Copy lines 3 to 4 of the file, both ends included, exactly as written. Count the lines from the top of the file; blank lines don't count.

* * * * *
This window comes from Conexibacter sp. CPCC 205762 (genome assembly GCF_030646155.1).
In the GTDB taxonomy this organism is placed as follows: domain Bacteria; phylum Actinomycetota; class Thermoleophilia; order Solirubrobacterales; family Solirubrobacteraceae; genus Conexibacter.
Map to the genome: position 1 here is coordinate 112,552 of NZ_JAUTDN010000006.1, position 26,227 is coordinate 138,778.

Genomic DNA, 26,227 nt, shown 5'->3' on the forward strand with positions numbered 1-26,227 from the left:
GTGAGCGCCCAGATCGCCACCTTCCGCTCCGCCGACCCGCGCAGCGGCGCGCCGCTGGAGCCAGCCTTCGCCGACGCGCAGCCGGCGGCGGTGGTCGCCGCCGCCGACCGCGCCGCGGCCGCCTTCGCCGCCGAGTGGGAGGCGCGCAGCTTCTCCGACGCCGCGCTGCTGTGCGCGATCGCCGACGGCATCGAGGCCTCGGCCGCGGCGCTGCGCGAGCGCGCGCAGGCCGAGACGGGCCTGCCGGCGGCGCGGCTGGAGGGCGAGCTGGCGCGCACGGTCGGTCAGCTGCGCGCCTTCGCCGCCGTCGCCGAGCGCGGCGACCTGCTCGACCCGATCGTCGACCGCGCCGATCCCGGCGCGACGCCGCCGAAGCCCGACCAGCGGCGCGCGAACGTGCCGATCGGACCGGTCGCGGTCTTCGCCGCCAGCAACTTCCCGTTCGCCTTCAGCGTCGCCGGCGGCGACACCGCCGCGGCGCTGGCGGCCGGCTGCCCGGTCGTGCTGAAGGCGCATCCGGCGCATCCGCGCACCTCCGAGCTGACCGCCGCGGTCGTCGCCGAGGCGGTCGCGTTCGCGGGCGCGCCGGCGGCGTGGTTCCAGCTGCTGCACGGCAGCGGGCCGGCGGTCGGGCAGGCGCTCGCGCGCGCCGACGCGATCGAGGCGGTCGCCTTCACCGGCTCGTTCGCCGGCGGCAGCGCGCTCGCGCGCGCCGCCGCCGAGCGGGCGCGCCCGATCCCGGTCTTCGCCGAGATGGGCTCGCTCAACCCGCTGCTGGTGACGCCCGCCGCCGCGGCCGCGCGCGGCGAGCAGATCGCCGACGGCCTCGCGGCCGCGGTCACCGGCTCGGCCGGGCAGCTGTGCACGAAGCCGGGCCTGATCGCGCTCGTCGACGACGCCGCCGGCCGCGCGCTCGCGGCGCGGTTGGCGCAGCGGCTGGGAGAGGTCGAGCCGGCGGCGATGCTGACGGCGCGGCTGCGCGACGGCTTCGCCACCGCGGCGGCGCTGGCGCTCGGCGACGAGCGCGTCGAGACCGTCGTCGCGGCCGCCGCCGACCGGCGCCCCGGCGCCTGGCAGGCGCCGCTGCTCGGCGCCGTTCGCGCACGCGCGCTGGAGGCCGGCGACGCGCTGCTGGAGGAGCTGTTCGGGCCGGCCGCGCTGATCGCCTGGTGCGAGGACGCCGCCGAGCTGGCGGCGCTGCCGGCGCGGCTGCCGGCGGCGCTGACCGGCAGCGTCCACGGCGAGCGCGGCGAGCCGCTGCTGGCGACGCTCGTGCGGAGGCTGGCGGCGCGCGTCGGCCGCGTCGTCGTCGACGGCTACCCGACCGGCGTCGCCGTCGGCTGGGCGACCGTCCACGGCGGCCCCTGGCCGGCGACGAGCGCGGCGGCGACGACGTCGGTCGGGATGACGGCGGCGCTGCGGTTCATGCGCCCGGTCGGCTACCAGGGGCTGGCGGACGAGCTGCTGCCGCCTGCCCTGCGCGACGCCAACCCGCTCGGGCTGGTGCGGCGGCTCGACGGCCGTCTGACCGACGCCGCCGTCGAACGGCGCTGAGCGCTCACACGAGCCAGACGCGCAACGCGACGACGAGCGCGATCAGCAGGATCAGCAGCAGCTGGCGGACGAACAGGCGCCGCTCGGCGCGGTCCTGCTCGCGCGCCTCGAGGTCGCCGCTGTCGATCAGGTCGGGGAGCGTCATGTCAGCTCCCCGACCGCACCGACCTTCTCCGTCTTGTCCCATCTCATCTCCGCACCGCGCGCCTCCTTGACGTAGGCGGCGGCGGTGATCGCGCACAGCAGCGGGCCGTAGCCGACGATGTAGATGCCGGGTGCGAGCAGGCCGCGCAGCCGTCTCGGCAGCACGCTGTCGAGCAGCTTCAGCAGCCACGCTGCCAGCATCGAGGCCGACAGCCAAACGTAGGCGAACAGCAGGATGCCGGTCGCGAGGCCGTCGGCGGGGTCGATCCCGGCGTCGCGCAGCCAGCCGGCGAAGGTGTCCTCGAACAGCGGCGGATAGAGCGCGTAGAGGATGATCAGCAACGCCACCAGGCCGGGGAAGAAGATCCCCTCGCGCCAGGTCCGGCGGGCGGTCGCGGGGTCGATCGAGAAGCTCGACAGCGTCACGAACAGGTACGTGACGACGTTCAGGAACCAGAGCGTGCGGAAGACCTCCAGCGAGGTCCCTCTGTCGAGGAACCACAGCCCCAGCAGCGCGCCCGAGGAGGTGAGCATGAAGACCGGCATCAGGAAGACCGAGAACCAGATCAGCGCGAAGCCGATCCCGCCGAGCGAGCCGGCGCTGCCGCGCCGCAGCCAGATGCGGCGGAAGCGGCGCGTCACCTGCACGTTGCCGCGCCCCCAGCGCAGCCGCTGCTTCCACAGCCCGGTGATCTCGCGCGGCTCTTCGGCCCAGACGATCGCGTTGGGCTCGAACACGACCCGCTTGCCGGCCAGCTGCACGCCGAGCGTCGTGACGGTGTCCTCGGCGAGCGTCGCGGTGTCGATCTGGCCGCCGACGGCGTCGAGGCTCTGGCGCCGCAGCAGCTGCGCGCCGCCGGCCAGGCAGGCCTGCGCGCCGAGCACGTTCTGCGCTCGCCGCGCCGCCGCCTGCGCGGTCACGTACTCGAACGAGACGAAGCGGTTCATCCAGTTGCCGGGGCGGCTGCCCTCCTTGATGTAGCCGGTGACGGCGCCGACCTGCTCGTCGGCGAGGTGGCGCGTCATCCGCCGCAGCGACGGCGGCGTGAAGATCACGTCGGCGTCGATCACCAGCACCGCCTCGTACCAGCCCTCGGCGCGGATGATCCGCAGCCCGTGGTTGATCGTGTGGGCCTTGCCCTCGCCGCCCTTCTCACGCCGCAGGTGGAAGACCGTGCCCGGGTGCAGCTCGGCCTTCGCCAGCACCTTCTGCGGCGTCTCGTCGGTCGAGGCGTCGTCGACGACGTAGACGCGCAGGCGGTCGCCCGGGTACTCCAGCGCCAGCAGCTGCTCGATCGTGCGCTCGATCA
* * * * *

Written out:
Map to the genome: position 1 here is coordinate 112,552 of NZ_JAUTDN010000006.1, position 26,227 is coordinate 138,778.

Genomic DNA, 26,227 nt, shown 5'->3' on the forward strand with positions numbered 1-26,227 from the left: